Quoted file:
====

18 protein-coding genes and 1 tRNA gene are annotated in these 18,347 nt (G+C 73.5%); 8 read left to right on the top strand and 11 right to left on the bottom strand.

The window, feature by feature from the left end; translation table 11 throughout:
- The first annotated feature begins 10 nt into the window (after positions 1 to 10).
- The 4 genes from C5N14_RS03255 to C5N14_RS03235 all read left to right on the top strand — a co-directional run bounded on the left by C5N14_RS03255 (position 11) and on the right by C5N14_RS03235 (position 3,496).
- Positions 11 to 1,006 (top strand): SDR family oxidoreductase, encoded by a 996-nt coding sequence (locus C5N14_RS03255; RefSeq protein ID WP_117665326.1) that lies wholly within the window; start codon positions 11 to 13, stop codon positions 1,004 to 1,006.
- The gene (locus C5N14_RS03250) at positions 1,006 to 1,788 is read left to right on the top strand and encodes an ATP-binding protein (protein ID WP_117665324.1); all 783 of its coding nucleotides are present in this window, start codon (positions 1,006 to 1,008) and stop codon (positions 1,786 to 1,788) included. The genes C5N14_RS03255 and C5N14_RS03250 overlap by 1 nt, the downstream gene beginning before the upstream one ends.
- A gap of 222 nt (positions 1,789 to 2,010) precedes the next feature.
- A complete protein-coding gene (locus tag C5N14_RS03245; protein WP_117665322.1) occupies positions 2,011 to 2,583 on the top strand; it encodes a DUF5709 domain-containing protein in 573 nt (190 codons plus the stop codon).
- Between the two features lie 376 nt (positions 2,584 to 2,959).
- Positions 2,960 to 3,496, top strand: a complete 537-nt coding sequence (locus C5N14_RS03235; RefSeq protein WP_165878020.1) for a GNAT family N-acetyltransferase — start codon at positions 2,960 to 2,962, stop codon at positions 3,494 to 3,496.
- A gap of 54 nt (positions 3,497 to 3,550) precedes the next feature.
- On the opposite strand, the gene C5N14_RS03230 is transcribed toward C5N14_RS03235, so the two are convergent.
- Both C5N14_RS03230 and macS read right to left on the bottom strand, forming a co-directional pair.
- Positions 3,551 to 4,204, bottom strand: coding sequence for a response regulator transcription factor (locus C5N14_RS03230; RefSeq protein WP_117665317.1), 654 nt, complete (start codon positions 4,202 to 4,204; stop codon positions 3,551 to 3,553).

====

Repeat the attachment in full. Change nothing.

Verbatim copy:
18 protein-coding genes and 1 tRNA gene are annotated in these 18,347 nt (G+C 73.5%); 8 read left to right on the top strand and 11 right to left on the bottom strand.

The window, feature by feature from the left end; translation table 11 throughout:
- The first annotated feature begins 10 nt into the window (after positions 1 to 10).
- The 4 genes from C5N14_RS03255 to C5N14_RS03235 all read left to right on the top strand — a co-directional run bounded on the left by C5N14_RS03255 (position 11) and on the right by C5N14_RS03235 (position 3,496).
- Positions 11 to 1,006 (top strand): SDR family oxidoreductase, encoded by a 996-nt coding sequence (locus C5N14_RS03255; RefSeq protein ID WP_117665326.1) that lies wholly within the window; start codon positions 11 to 13, stop codon positions 1,004 to 1,006.
- The gene (locus C5N14_RS03250) at positions 1,006 to 1,788 is read left to right on the top strand and encodes an ATP-binding protein (protein ID WP_117665324.1); all 783 of its coding nucleotides are present in this window, start codon (positions 1,006 to 1,008) and stop codon (positions 1,786 to 1,788) included. The genes C5N14_RS03255 and C5N14_RS03250 overlap by 1 nt, the downstream gene beginning before the upstream one ends.
- A gap of 222 nt (positions 1,789 to 2,010) precedes the next feature.
- A complete protein-coding gene (locus tag C5N14_RS03245; protein WP_117665322.1) occupies positions 2,011 to 2,583 on the top strand; it encodes a DUF5709 domain-containing protein in 573 nt (190 codons plus the stop codon).
- Between the two features lie 376 nt (positions 2,584 to 2,959).
- Positions 2,960 to 3,496, top strand: a complete 537-nt coding sequence (locus C5N14_RS03235; RefSeq protein WP_165878020.1) for a GNAT family N-acetyltransferase — start codon at positions 2,960 to 2,962, stop codon at positions 3,494 to 3,496.
- A gap of 54 nt (positions 3,497 to 3,550) precedes the next feature.
- On the opposite strand, the gene C5N14_RS03230 is transcribed toward C5N14_RS03235, so the two are convergent.
- Both C5N14_RS03230 and macS read right to left on the bottom strand, forming a co-directional pair.
- Positions 3,551 to 4,204, bottom strand: coding sequence for a response regulator transcription factor (locus C5N14_RS03230; RefSeq protein WP_117665317.1), 654 nt, complete (start codon positions 4,202 to 4,204; stop codon positions 3,551 to 3,553).